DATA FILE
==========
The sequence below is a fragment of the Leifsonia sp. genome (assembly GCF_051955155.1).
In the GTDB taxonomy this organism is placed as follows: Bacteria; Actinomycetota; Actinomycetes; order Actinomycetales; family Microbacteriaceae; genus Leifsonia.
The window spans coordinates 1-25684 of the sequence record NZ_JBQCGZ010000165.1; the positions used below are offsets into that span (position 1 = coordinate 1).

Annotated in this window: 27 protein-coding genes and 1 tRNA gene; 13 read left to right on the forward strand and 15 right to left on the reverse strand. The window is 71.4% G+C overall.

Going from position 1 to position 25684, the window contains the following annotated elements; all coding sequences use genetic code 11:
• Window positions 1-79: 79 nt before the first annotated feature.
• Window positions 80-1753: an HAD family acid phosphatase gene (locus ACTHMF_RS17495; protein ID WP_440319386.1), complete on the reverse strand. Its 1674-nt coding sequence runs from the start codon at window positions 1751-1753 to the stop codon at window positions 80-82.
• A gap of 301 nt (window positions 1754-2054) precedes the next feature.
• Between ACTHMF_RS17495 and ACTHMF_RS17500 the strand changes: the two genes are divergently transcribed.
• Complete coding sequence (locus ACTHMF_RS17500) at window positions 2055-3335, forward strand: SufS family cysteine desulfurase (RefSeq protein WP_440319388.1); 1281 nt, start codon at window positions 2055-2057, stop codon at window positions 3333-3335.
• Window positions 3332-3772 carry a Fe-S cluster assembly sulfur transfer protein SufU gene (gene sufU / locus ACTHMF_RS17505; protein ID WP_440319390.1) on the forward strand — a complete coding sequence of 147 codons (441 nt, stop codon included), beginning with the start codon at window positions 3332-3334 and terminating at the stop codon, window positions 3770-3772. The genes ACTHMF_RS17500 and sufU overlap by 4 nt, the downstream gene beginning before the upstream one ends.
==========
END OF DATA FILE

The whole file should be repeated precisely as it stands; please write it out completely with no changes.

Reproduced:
The sequence below is a fragment of the Leifsonia sp. genome (assembly GCF_051955155.1).
In the GTDB taxonomy this organism is placed as follows: Bacteria; Actinomycetota; Actinomycetes; order Actinomycetales; family Microbacteriaceae; genus Leifsonia.
The window spans coordinates 1-25684 of the sequence record NZ_JBQCGZ010000165.1; the positions used below are offsets into that span (position 1 = coordinate 1).

Annotated in this window: 27 protein-coding genes and 1 tRNA gene; 13 read left to right on the forward strand and 15 right to left on the reverse strand. The window is 71.4% G+C overall.

Going from position 1 to position 25684, the window contains the following annotated elements; all coding sequences use genetic code 11:
• Window positions 1-79: 79 nt before the first annotated feature.
• Window positions 80-1753: an HAD family acid phosphatase gene (locus ACTHMF_RS17495; protein ID WP_440319386.1), complete on the reverse strand. Its 1674-nt coding sequence runs from the start codon at window positions 1751-1753 to the stop codon at window positions 80-82.
• A gap of 301 nt (window positions 1754-2054) precedes the next feature.
• Between ACTHMF_RS17495 and ACTHMF_RS17500 the strand changes: the two genes are divergently transcribed.
• Complete coding sequence (locus ACTHMF_RS17500) at window positions 2055-3335, forward strand: SufS family cysteine desulfurase (RefSeq protein WP_440319388.1); 1281 nt, start codon at window positions 2055-2057, stop codon at window positions 3333-3335.
• Window positions 3332-3772 carry a Fe-S cluster assembly sulfur transfer protein SufU gene (gene sufU / locus ACTHMF_RS17505; protein ID WP_440319390.1) on the forward strand — a complete coding sequence of 147 codons (441 nt, stop codon included), beginning with the start codon at window positions 3332-3334 and terminating at the stop codon, window positions 3770-3772. The genes ACTHMF_RS17500 and sufU overlap by 4 nt, the downstream gene beginning before the upstream one ends.